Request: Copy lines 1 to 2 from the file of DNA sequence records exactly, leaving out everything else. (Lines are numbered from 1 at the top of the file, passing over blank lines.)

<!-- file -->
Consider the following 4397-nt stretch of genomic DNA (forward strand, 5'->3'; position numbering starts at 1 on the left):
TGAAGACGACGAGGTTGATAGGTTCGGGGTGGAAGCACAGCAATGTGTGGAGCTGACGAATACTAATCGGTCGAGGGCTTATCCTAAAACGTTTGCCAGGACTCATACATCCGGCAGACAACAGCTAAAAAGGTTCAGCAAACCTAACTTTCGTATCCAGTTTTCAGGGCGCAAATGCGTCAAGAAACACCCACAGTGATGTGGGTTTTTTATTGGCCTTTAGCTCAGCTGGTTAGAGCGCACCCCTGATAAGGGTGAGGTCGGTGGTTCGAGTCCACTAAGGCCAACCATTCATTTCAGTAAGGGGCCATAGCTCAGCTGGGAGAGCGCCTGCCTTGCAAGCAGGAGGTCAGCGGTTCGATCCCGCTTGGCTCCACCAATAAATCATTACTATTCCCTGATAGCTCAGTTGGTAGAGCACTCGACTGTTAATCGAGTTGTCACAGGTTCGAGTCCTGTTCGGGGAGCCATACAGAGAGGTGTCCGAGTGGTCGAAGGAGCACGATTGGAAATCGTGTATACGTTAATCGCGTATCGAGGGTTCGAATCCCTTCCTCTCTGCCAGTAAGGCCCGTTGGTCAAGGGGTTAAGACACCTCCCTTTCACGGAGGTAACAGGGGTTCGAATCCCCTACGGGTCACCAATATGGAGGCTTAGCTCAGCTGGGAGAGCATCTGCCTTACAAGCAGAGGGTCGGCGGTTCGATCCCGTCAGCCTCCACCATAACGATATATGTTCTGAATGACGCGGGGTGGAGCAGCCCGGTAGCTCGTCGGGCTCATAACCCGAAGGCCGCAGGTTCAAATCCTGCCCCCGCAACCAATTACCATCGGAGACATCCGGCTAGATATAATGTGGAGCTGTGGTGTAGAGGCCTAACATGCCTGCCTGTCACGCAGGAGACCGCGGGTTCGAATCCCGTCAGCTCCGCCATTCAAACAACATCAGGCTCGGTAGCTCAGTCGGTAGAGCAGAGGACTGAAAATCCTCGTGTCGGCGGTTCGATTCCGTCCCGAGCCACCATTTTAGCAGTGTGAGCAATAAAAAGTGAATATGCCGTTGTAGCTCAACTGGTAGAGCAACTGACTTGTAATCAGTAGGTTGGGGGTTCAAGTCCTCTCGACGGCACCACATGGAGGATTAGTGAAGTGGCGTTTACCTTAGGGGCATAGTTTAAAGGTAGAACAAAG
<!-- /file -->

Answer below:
Consider the following 4397-nt stretch of genomic DNA (forward strand, 5'->3'; position numbering starts at 1 on the left):
TGAAGACGACGAGGTTGATAGGTTCGGGGTGGAAGCACAGCAATGTGTGGAGCTGACGAATACTAATCGGTCGAGGGCTTATCCTAAAACGTTTGCCAGGACTCATACATCCGGCAGACAACAGCTAAAAAGGTTCAGCAAACCTAACTTTCGTATCCAGTTTTCAGGGCGCAAATGCGTCAAGAAACACCCACAGTGATGTGGGTTTTTTATTGGCCTTTAGCTCAGCTGGTTAGAGCGCACCCCTGATAAGGGTGAGGTCGGTGGTTCGAGTCCACTAAGGCCAACCATTCATTTCAGTAAGGGGCCATAGCTCAGCTGGGAGAGCGCCTGCCTTGCAAGCAGGAGGTCAGCGGTTCGATCCCGCTTGGCTCCACCAATAAATCATTACTATTCCCTGATAGCTCAGTTGGTAGAGCACTCGACTGTTAATCGAGTTGTCACAGGTTCGAGTCCTGTTCGGGGAGCCATACAGAGAGGTGTCCGAGTGGTCGAAGGAGCACGATTGGAAATCGTGTATACGTTAATCGCGTATCGAGGGTTCGAATCCCTTCCTCTCTGCCAGTAAGGCCCGTTGGTCAAGGGGTTAAGACACCTCCCTTTCACGGAGGTAACAGGGGTTCGAATCCCCTACGGGTCACCAATATGGAGGCTTAGCTCAGCTGGGAGAGCATCTGCCTTACAAGCAGAGGGTCGGCGGTTCGATCCCGTCAGCCTCCACCATAACGATATATGTTCTGAATGACGCGGGGTGGAGCAGCCCGGTAGCTCGTCGGGCTCATAACCCGAAGGCCGCAGGTTCAAATCCTGCCCCCGCAACCAATTACCATCGGAGACATCCGGCTAGATATAATGTGGAGCTGTGGTGTAGAGGCCTAACATGCCTGCCTGTCACGCAGGAGACCGCGGGTTCGAATCCCGTCAGCTCCGCCATTCAAACAACATCAGGCTCGGTAGCTCAGTCGGTAGAGCAGAGGACTGAAAATCCTCGTGTCGGCGGTTCGATTCCGTCCCGAGCCACCATTTTAGCAGTGTGAGCAATAAAAAGTGAATATGCCGTTGTAGCTCAACTGGTAGAGCAACTGACTTGTAATCAGTAGGTTGGGGGTTCAAGTCCTCTCGACGGCACCACATGGAGGATTAGTGAAGTGGCGTTTACCTTAGGGGCATAGTTTAAAGGTAGAACAAAG